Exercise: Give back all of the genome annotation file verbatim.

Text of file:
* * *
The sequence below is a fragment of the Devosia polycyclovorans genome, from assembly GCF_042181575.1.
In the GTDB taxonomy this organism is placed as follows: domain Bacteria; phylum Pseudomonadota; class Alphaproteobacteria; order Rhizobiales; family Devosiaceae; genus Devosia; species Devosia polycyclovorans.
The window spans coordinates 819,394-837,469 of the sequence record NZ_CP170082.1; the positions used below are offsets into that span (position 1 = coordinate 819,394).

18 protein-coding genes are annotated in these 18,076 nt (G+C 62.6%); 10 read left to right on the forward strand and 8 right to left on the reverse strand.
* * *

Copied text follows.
The sequence below is a fragment of the Devosia polycyclovorans genome, from assembly GCF_042181575.1.
In the GTDB taxonomy this organism is placed as follows: domain Bacteria; phylum Pseudomonadota; class Alphaproteobacteria; order Rhizobiales; family Devosiaceae; genus Devosia; species Devosia polycyclovorans.
The window spans coordinates 819,394-837,469 of the sequence record NZ_CP170082.1; the positions used below are offsets into that span (position 1 = coordinate 819,394).

18 protein-coding genes are annotated in these 18,076 nt (G+C 62.6%); 10 read left to right on the forward strand and 8 right to left on the reverse strand.